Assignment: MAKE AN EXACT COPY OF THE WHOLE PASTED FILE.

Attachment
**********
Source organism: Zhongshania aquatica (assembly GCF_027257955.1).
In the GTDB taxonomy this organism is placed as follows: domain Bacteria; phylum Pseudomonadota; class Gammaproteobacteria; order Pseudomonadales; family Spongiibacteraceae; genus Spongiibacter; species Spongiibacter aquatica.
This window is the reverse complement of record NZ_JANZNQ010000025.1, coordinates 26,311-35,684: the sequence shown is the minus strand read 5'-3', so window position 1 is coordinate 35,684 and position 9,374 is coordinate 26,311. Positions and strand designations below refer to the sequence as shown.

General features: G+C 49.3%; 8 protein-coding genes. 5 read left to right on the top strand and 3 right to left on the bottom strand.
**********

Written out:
Source organism: Zhongshania aquatica (assembly GCF_027257955.1).
In the GTDB taxonomy this organism is placed as follows: domain Bacteria; phylum Pseudomonadota; class Gammaproteobacteria; order Pseudomonadales; family Spongiibacteraceae; genus Spongiibacter; species Spongiibacter aquatica.
This window is the reverse complement of record NZ_JANZNQ010000025.1, coordinates 26,311-35,684: the sequence shown is the minus strand read 5'-3', so window position 1 is coordinate 35,684 and position 9,374 is coordinate 26,311. Positions and strand designations below refer to the sequence as shown.

General features: G+C 49.3%; 8 protein-coding genes. 5 read left to right on the top strand and 3 right to left on the bottom strand.